As far as the research literature goes, there’s not much out there. Obstetrics is infamous for having little to no scientifically valid research in humans since people are understandably queazy about participating in clinical studies during pregnancy and delivery. And parturition in other animals models such as rodents, dogs, rabbits, etc. is physically different enough that the details don’t carry over to humans very well. When I was in my Ob/Gyn rotation in med school, I asked some Obs just to get their opinion and the general feeling was that there was probably not much contribution from the decompression. One Ob conceded that maybe in difficult deliveries where there was risk of prolonged hypoxia, theoretically there could be benefits to decompression. I think that without an actual rigorous study, we are left with speculation and anecdotal evidence.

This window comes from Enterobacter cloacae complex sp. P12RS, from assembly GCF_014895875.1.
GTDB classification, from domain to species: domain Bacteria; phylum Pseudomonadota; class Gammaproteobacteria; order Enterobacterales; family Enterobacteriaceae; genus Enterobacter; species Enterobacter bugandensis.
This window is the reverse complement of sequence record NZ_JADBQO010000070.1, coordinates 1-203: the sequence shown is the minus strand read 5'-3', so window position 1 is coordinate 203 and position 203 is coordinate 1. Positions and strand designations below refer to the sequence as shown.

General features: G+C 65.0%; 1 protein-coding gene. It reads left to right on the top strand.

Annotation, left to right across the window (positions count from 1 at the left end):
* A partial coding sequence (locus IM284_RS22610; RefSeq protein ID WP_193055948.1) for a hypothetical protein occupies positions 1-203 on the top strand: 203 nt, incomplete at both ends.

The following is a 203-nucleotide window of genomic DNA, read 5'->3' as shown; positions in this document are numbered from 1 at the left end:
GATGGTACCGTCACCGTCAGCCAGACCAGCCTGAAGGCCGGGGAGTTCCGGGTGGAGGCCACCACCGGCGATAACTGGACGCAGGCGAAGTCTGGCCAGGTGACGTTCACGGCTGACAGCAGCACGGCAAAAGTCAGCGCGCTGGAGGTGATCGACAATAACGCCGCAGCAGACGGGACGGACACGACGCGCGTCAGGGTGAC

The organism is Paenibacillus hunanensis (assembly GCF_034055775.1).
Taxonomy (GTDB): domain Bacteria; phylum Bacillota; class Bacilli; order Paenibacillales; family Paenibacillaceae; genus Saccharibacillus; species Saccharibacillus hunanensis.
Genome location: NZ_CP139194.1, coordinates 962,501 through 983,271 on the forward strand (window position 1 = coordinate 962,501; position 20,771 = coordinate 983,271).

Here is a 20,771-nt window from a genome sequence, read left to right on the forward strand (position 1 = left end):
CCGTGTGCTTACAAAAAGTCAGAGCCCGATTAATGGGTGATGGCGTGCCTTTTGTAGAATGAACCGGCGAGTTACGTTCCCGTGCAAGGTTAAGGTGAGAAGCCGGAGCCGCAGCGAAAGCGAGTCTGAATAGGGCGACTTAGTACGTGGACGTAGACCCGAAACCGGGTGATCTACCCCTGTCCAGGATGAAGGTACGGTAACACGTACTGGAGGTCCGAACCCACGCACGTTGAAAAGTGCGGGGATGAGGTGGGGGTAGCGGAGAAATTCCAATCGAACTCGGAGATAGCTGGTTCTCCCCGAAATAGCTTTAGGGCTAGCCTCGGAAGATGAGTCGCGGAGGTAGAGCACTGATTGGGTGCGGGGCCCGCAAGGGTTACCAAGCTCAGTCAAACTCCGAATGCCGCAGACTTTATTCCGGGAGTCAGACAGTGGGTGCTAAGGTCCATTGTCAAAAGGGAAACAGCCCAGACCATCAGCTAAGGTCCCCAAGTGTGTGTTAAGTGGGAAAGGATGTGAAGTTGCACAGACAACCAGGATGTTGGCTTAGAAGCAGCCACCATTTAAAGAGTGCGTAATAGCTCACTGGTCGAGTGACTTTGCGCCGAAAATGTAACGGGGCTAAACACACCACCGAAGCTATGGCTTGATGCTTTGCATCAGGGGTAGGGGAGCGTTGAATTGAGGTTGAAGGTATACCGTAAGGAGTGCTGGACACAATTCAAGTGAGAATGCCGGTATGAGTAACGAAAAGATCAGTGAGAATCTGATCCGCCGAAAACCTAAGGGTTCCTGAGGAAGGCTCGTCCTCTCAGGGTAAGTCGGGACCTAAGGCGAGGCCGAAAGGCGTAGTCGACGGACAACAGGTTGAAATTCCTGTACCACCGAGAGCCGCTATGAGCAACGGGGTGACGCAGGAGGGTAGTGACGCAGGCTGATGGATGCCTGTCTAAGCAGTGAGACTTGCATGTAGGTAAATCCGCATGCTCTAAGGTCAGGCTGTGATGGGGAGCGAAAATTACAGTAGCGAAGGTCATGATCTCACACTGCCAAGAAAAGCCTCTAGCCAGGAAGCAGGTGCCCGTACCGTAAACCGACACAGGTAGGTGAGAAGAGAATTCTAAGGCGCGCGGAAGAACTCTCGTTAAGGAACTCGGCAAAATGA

The equipment I used looked much different, there was a plexiglass dome with a plastic skirt that fit ’round the abdomen, connected to a vacuum device. I cannot remember the doctor’s name who delivered J_ and heard that he had passed away just a few years after J_ was born. I remember that he had talked about a follow-up study, but sadly, nothing was done. You will find that as a scientist, my son does not put much stock in it, because there was not a truly scientific study done…
Hello… I found your web page while trying to research the abdominal decompression equipment and process I used back in 1969 for the birth of my first child. I did it because I had read an article, probably by Dr. Hehns, about how to have a genius. Did it work?
I believe absolutely that it did. My son was valedictorian, graduated from Stanford with honors, has an MD/PhD from Harvard and is currently teaching and doing research at Cornell Medical School. As a scientist, he laughs at my stories. As the mother of a ‘genius’, I believe it worked.